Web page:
Galerie Jousse Entreprise, 6 rue Saint-Claude, 75003 Paris, Tel 00 33 (0)1 53 82 13 60
April 13, May 13, 2017

XEROX – Matthew Darbyshire

There appeared out of the darkness, suddenly and in increasingly greater number, DOUBLES, MANNEQUINS, AUTOMATONS, HOMUNCULI. Replica, duplicate, clone, twin, facsimile, model, doppelgänger, dummy, surrogate. How many ways to say the same? A surfeit of terms for the duplicate, triplicate — multiple — and so — and on — ad infinitum. Imitation, impostor, mimic, mime, echo, fake, ersatz. How many ways, and why, to say the same, but different; for better and/or for worse?
How to overcome, how to liberate something from itself — subject, object, symbol, likeness — in order that we might see it better? For each approximation is also an absence, a prosthesis: the phantom limb that flushes in its proximal want, in its embodied remembrance, as it hovers over the form of the original.

In Matthew Darbyshire’s series of sculptures, process is a critical strategy by which to address this question of liberation. Objects are re-interpreted on-screen into digital models which are then then printed in concrete by the artist, using a crude 3D print nozzle fashioned from a hand-drill and a concrete filled hopper.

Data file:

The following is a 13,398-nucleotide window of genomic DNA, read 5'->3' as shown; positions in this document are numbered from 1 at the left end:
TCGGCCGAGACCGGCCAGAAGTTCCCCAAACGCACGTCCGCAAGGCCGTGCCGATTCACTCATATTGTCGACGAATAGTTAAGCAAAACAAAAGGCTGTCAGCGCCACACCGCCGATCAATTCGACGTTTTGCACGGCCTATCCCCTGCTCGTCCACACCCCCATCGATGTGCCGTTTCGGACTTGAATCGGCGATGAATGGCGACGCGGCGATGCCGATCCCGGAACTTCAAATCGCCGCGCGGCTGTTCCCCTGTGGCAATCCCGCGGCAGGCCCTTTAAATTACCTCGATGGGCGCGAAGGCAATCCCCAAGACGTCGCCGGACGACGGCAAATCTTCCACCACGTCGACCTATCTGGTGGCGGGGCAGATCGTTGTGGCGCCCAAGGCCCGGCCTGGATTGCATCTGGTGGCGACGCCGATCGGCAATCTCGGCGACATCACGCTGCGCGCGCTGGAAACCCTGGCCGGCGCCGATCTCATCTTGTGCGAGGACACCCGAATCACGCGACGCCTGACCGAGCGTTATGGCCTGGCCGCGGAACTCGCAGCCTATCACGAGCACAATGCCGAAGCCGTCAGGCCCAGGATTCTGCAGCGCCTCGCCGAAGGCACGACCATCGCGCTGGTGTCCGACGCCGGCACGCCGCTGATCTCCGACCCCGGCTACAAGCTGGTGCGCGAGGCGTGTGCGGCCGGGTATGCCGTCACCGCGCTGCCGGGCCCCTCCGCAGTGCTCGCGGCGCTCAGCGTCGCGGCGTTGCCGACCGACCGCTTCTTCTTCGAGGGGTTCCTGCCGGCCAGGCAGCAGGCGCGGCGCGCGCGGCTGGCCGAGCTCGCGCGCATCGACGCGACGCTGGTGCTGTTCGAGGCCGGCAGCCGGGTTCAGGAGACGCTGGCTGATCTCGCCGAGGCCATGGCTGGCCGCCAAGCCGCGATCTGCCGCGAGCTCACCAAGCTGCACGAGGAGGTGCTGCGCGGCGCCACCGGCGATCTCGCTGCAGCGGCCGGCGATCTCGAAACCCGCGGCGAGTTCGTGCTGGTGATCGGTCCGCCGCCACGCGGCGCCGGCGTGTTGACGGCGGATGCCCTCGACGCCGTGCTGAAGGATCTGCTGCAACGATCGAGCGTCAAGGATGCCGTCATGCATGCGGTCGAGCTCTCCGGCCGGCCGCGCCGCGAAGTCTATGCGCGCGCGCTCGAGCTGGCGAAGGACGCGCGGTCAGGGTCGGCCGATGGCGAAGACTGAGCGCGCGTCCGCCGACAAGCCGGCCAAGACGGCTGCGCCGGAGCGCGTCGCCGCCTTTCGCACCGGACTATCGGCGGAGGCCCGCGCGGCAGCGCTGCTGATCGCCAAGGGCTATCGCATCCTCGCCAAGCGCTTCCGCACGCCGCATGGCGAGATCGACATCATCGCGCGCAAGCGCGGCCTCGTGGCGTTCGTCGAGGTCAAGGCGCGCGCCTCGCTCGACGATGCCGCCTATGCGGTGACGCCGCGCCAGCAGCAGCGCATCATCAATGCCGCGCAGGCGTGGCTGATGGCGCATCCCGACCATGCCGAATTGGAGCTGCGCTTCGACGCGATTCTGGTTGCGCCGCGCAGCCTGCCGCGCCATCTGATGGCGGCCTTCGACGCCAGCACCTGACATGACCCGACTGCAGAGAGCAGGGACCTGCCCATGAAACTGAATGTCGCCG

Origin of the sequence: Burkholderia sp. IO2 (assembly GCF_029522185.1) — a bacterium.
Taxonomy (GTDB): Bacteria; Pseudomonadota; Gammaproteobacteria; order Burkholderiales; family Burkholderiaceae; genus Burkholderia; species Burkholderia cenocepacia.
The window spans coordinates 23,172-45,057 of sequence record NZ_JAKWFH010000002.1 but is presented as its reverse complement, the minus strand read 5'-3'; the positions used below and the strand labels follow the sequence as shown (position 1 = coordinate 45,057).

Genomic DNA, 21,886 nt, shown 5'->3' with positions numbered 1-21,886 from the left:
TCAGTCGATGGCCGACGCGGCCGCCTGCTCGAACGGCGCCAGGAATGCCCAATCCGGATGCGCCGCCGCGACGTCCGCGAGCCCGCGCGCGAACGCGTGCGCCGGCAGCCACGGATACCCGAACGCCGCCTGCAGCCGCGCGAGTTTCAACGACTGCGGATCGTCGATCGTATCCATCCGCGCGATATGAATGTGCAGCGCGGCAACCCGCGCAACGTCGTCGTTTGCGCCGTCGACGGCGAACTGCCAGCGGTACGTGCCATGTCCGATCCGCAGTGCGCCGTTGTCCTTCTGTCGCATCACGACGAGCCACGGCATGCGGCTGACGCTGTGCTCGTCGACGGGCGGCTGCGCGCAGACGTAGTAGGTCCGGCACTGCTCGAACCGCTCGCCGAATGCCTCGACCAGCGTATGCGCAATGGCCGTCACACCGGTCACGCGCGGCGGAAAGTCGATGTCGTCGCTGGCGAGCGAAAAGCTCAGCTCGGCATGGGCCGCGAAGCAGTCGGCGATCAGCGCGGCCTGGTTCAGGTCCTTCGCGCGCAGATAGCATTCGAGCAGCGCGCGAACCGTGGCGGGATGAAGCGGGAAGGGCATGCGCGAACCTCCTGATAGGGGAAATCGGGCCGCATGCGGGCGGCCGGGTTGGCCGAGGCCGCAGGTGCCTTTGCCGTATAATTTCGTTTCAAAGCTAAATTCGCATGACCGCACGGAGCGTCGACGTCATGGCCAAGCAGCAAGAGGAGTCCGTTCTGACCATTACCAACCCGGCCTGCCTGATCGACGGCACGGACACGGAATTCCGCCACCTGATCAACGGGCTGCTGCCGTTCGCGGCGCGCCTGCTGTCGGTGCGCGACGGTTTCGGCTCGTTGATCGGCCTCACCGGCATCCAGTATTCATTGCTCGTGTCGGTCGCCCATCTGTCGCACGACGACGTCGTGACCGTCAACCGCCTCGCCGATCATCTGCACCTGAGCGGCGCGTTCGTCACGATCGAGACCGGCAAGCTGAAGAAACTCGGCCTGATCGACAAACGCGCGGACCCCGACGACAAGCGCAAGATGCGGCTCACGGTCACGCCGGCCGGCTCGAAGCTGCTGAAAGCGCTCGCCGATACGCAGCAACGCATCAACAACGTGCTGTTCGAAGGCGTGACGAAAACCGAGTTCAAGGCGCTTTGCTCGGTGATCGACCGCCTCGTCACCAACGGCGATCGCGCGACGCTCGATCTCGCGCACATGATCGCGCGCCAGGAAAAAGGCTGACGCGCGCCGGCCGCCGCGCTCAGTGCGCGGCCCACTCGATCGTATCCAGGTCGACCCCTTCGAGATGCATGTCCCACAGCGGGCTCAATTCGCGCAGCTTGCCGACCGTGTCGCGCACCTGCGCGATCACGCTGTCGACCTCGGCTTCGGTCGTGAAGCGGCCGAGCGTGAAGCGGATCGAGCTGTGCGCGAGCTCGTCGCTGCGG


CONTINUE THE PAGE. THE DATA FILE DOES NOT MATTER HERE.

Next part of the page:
10 new works exhibited at Jousse Enterprise are entitled Xerox Series and invoke Darbyshire’s ongoing interest in dismantling, through aspects of craft, mechanical and digital means of reproduction. Each object  is fed from 100 litres of concrete, the volume of the average human body — rendering all of the new works, regardless of their original references, identical in volume.
Surfaces of rough concrete extrusions are tightly pressed, rigid intestinal coils that curl towards the fleshy heart of the matter: process achieves gradations of similarity and difference that pull us inside of the object to see what it is really made up of, the messy organic materials. In form and content alike: take it apart to put it back together. The same, but different. And it is the almosts, the not quites — ever the never, even the impossible — that sustain us, inside and outside of objects, alive in the knowledge of their contours. Length, width, height — volume — which is to say — dimensions, in three.

While Darbyshire’s sculptures explore the complexities of replication, and the rich possibilities therein, they are also studies of repetition — reversion, inversion, perversion. Compulsive attention to serial repetition, embedded in the artist’s process, highlights the structural and aesthetic distinctions of each new object. As the objects inexorably repeat their altered forms, tensely suspended between the digitally printed and the handmade, they give rise to the freedom of obsessionality as a form of company that departs from the exact to embrace skill, craft and the ardently belaboured. Immaculately ordered filth, carefully contained extrusions are frozen mid-coagulate, as if at the heart of the heart — beating or no — is the hopeful truth of repetition: it brings into being that which otherwise passes unseen.

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